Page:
What is the role of blood tests in the workup of cold agglutinin disease?

Updated: Aug 28, 2018
  • Author: Salman Abdullah Aljubran, MD; Chief Editor: Michael A Kaliner, MD  more...
  • Print

Ensure proper handling of specimens when looking for cold agglutinins (ie, keeping the blood warm until it is tested). Blood specimens are commonly placed in a laboratory refrigerator until they are tested, but this practice must be avoided when testing for cold agglutinins. Blood studies used in the diagnosis of cold agglutinin disease include the following:

  • Complete blood cell count (CBC) with differential
  • Peripheral blood smear
  • Reticulocyte count
  • Direct Coombs test (direct antiglobulin test [DAT])
  • Serum protein electrophoresis and serum immunoelectrophoresis (immunofixation)
  • Cold agglutinin titer

Note that the direct Coombs test (direct antiglobulin test [DAT]) should be performed with samples at 35-37°C, using polyspecific and monospecific Coombs sera, including monospecific anti-C3 and IgG antisera.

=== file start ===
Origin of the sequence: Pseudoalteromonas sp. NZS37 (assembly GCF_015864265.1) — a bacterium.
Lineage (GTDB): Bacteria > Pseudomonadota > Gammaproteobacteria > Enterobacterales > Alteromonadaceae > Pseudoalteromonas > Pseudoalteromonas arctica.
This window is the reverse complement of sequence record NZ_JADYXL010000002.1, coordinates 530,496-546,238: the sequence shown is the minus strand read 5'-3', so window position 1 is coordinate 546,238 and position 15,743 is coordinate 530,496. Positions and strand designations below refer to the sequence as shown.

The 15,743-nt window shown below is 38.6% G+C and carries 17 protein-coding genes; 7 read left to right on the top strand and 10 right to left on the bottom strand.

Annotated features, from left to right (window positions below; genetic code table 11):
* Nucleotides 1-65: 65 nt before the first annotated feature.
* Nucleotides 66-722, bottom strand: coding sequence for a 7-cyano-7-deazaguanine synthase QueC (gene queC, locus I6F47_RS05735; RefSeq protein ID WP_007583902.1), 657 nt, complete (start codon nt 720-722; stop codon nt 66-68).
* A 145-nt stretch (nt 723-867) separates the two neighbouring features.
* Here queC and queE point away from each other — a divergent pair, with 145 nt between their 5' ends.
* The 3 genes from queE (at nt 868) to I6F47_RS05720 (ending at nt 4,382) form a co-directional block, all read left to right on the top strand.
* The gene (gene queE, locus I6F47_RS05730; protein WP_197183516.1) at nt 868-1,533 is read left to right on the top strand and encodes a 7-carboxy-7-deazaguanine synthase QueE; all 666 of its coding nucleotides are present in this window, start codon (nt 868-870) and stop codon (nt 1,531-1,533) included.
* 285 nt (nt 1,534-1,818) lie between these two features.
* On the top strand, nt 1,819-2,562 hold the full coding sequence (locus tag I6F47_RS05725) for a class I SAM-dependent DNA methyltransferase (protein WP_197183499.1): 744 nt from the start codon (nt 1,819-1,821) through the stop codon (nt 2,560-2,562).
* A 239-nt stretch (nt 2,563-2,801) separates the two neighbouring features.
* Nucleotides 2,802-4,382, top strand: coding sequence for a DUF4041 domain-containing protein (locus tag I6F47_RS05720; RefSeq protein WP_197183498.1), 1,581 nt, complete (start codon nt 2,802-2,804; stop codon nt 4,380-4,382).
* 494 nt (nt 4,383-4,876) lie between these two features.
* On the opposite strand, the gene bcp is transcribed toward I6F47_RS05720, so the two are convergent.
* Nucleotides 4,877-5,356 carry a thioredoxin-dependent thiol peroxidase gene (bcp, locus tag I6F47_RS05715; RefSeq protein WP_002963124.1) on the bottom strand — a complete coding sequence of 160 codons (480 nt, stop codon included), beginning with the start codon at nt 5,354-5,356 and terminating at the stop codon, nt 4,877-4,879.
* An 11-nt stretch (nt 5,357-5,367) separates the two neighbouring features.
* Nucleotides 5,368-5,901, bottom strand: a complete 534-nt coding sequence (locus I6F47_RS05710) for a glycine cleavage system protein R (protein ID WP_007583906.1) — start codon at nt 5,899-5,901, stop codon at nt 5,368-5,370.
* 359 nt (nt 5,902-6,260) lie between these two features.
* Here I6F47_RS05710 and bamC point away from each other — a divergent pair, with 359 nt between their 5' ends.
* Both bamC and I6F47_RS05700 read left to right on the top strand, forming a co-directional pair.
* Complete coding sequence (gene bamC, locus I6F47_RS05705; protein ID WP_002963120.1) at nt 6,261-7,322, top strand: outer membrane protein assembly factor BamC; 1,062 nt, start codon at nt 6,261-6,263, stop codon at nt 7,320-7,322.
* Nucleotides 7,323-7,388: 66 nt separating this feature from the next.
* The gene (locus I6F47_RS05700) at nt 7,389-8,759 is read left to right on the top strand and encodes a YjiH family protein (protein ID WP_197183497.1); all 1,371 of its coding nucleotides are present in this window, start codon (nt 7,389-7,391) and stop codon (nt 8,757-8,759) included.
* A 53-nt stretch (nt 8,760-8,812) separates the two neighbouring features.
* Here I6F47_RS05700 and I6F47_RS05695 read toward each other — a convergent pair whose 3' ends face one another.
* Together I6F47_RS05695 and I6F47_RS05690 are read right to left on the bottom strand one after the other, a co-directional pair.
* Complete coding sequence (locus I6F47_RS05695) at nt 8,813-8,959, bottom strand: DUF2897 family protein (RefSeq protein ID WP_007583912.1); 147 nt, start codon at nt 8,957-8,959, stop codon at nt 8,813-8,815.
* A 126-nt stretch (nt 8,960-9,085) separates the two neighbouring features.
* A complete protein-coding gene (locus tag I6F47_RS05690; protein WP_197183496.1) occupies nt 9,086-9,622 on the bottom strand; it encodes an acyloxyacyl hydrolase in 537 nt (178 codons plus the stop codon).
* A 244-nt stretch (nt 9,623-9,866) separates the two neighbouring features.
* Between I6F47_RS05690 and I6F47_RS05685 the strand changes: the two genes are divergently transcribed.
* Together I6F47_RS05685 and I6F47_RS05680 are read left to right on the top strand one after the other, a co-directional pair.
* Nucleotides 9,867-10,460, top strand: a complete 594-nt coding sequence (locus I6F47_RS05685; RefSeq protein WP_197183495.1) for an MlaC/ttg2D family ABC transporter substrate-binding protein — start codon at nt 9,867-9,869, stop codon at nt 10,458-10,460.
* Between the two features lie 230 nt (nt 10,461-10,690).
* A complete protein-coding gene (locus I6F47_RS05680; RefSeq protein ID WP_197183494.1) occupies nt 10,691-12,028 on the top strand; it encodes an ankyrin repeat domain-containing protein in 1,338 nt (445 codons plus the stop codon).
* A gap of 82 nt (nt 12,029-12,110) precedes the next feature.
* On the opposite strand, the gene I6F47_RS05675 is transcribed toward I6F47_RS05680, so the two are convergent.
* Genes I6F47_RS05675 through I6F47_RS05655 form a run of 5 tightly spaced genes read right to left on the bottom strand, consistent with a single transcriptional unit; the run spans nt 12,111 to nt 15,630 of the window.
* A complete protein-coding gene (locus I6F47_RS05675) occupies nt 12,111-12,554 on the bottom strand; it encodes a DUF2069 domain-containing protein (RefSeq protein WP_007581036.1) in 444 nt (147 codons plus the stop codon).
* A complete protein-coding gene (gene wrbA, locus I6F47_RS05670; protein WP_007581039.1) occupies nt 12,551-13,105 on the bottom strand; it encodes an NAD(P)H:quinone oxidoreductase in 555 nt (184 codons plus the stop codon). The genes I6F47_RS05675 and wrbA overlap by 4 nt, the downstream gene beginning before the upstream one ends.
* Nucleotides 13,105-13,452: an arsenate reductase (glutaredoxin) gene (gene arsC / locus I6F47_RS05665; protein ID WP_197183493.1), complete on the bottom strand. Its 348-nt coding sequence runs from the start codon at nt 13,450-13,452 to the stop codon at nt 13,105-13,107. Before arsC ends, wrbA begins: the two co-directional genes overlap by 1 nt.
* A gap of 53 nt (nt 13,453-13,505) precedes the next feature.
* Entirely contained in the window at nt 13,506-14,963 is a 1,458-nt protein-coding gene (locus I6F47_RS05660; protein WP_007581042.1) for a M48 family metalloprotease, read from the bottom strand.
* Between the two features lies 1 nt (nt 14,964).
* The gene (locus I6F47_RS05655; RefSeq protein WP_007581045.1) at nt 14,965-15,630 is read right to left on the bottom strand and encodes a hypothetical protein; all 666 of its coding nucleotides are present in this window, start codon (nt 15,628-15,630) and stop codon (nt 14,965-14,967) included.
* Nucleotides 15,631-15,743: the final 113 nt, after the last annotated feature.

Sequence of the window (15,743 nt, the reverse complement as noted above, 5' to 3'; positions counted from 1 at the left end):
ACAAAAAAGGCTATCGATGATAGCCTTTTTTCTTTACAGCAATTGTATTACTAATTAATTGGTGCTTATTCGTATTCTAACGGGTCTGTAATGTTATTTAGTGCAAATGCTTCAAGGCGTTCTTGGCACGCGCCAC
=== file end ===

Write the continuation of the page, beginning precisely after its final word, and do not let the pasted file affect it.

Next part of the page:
Significant findings on other blood tests include the following:

  • Lactate dehydrogenase (LDH) and total and direct bilirubin values are elevated in cold agglutinin disease, depending on the extent of hemolysis.
  • The haptoglobin level may be reduced when hemolysis is active and ongoing with an intravascular spillover from a massive extravascular process and in the absence of significant liver disease.
  • Cryoglobulin levels should be tested only if vascular purpura or other atypical findings, such as elevated levels of IgM and/or hepatitis virus antibodies, are found. Again, proper handling of the sample, by keeping it warm until the test is run, is essential to avoid premature loss of the cryoglobulin

Did this answer your question?
Additional feedback? (Optional)
Thank you for your feedback!